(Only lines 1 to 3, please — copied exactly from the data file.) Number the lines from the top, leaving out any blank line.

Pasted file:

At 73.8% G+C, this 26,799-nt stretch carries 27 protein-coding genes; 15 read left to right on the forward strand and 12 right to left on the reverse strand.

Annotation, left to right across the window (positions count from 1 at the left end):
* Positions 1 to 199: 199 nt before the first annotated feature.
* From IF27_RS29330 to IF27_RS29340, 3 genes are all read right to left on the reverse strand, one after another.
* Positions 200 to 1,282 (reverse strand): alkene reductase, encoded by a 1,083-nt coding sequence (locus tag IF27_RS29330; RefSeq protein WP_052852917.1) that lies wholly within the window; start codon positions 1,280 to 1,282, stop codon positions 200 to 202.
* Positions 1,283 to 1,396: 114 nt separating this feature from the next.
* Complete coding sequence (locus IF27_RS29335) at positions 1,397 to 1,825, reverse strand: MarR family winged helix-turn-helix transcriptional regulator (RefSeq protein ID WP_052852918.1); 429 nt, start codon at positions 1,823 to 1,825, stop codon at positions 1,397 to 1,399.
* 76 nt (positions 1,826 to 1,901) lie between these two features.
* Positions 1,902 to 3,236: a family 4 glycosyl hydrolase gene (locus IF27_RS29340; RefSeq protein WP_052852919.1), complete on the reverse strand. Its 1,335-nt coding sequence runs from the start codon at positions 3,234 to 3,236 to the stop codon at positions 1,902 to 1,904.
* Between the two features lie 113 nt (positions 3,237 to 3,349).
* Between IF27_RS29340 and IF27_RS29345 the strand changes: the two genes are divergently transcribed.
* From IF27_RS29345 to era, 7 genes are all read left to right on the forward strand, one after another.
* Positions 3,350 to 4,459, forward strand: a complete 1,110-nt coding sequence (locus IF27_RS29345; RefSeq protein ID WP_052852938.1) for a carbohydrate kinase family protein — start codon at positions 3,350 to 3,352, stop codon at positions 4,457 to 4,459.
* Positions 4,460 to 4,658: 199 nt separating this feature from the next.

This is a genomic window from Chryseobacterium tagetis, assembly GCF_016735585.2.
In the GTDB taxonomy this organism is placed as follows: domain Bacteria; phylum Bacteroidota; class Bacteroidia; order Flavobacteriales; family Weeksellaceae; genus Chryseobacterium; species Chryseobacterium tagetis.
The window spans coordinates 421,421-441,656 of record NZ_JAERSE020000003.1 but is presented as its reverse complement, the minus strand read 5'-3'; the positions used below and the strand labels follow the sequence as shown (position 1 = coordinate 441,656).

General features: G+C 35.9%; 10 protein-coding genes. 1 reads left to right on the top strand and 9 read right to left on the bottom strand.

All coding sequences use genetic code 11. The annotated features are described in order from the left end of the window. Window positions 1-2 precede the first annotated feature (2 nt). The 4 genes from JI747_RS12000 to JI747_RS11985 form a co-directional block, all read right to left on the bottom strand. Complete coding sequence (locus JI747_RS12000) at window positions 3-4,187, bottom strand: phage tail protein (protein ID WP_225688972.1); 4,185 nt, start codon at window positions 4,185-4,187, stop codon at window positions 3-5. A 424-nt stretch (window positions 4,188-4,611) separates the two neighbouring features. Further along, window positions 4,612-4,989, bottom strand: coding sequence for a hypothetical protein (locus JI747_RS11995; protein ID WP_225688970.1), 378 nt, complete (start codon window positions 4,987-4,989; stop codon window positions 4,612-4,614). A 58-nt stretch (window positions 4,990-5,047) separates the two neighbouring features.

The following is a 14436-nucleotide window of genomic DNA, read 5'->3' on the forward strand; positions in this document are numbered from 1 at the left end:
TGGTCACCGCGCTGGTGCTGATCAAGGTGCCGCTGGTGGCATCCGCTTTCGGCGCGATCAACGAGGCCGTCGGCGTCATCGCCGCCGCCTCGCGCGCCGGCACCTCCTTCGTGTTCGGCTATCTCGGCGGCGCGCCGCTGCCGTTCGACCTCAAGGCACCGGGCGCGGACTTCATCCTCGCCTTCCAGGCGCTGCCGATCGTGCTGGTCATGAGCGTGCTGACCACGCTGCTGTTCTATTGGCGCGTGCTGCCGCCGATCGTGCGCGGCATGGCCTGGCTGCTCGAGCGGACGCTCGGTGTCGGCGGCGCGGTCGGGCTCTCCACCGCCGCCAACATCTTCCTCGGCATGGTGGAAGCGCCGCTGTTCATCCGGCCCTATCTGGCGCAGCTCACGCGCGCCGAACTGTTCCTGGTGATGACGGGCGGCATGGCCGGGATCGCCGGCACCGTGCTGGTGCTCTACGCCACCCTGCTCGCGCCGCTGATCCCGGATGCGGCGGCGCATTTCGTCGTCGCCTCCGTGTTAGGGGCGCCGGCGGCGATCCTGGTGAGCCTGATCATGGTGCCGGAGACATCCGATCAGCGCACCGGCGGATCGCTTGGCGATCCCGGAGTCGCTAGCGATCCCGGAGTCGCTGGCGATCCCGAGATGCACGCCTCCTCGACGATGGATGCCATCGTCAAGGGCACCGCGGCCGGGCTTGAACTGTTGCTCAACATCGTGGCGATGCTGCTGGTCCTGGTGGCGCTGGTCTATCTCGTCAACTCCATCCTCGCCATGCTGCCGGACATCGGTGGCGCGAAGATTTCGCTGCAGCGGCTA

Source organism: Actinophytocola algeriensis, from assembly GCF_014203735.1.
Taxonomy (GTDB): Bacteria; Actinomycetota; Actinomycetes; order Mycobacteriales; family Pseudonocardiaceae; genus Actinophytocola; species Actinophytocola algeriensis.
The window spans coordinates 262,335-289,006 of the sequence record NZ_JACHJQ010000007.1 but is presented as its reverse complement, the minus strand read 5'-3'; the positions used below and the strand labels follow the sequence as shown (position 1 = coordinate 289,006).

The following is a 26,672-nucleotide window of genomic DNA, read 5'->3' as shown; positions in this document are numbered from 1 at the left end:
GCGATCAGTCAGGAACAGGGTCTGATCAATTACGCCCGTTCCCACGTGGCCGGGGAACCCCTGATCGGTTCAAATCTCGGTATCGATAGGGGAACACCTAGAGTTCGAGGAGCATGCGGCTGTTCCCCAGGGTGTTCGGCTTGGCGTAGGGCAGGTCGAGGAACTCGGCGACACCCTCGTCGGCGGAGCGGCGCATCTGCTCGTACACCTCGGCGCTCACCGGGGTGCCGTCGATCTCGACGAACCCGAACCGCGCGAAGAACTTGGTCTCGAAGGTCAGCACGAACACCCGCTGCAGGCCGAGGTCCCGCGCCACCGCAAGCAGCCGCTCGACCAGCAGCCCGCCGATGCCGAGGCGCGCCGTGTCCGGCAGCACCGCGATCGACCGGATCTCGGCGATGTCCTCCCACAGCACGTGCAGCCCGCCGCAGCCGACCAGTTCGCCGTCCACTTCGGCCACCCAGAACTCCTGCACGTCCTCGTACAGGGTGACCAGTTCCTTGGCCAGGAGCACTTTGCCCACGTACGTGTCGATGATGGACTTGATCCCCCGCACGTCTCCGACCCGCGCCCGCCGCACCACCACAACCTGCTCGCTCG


At 73.8% G+C, this 26,799-nt stretch carries 27 protein-coding genes; 15 read left to right on the forward strand and 12 right to left on the reverse strand.

Annotation, left to right across the window (positions count from 1 at the left end):
* Positions 1 to 199: 199 nt before the first annotated feature.